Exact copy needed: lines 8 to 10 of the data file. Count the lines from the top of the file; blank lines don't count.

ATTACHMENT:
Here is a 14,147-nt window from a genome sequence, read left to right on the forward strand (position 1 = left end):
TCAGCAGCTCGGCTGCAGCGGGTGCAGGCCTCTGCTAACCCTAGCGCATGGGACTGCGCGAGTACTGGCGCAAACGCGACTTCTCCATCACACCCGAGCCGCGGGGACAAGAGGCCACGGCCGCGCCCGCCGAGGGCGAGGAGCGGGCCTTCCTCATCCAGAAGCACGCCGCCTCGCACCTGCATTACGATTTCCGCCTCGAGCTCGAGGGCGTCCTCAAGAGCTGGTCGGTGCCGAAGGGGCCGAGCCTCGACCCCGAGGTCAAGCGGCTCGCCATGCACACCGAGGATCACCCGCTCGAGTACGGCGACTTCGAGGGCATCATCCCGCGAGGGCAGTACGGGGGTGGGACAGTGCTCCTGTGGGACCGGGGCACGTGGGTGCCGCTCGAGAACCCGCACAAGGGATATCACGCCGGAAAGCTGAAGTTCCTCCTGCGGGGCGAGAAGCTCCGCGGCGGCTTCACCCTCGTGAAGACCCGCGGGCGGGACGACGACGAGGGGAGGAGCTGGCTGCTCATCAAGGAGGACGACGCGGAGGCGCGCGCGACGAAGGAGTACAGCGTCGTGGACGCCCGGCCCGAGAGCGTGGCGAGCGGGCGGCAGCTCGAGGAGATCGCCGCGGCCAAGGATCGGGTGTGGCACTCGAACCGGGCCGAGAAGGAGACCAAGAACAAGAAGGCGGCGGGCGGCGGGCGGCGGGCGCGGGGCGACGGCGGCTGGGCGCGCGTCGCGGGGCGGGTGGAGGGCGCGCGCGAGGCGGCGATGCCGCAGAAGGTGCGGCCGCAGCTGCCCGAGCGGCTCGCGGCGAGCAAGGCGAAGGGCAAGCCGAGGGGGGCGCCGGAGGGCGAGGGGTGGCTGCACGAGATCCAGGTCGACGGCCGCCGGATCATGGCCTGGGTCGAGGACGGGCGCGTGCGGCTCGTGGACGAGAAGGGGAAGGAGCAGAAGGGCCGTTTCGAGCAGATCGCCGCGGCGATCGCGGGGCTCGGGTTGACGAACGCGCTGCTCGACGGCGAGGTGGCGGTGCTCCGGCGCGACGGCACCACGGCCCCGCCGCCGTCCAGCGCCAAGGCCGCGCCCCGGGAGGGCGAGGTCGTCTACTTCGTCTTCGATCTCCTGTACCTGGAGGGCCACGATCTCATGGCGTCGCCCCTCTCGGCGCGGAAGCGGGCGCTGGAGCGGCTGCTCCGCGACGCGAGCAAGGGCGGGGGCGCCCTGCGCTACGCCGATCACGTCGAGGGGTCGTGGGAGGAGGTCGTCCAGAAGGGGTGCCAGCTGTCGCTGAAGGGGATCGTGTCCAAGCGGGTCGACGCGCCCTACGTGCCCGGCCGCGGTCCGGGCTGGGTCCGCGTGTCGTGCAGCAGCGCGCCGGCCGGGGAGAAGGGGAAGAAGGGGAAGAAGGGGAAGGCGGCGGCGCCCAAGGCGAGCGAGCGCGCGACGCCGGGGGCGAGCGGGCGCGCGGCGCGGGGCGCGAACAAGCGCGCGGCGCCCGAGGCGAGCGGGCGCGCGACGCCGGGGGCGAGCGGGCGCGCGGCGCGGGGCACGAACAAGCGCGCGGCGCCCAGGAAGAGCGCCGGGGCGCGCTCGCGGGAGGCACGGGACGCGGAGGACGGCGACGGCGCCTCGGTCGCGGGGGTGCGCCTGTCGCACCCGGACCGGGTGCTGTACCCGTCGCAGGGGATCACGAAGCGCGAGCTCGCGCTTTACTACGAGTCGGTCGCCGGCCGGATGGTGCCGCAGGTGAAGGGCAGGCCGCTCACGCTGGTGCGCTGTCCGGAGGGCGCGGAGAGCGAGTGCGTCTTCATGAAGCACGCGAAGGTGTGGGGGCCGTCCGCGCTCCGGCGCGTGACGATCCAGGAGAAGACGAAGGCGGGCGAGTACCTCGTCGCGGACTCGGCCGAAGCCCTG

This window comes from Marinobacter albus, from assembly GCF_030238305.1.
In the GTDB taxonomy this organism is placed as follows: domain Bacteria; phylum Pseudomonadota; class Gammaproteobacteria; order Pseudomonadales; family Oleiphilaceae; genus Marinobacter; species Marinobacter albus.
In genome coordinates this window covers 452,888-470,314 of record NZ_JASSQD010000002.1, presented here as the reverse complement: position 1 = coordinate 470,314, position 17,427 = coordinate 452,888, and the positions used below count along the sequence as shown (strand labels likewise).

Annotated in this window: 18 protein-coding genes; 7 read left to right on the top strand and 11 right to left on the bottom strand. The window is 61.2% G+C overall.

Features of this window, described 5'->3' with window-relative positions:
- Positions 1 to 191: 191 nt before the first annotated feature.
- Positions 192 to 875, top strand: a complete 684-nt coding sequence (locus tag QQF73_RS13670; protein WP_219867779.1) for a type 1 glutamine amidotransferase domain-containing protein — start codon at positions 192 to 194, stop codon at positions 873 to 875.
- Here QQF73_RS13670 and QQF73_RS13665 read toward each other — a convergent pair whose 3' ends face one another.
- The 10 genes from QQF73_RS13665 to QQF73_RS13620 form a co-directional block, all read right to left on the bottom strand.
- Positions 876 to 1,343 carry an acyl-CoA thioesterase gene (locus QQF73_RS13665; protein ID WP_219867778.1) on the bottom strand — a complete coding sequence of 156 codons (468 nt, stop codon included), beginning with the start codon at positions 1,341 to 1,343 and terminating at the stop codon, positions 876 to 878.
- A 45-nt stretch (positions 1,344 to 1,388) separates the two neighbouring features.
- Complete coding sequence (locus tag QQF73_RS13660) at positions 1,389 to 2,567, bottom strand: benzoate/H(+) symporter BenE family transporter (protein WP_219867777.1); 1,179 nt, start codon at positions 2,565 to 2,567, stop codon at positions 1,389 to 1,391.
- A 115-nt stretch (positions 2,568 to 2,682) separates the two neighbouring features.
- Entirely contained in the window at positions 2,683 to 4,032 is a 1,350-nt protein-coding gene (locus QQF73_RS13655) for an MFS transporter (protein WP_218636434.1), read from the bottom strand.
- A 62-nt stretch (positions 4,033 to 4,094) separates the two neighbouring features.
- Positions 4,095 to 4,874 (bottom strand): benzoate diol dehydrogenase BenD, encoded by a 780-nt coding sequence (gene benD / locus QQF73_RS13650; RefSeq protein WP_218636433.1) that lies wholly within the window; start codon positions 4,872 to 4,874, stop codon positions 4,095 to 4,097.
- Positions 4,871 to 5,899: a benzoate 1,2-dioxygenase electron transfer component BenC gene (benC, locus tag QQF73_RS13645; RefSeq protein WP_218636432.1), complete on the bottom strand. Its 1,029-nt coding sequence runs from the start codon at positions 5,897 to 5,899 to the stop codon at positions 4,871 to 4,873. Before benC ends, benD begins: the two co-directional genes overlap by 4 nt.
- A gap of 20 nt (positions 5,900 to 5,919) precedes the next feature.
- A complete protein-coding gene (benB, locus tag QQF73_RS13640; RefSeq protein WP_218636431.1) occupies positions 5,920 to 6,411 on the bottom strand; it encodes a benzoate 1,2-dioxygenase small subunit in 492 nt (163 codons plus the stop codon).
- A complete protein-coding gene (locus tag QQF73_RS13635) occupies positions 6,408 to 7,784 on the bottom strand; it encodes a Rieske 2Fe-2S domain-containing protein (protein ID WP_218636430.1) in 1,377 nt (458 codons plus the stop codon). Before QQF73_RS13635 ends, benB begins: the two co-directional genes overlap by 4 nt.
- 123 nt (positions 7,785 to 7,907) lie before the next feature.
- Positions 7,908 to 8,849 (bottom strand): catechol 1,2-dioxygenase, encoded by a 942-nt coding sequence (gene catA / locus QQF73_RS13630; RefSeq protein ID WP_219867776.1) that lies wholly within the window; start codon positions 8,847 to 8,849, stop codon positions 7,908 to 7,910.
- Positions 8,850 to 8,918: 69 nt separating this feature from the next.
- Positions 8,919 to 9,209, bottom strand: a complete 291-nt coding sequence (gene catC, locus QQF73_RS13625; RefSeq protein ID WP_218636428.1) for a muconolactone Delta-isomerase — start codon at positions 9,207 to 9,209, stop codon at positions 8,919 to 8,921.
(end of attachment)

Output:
- Positions 1 to 191: 191 nt before the first annotated feature.
- Positions 192 to 875, top strand: a complete 684-nt coding sequence (locus tag QQF73_RS13670; protein WP_219867779.1) for a type 1 glutamine amidotransferase domain-containing protein — start codon at positions 192 to 194, stop codon at positions 873 to 875.
- Here QQF73_RS13670 and QQF73_RS13665 read toward each other — a convergent pair whose 3' ends face one another.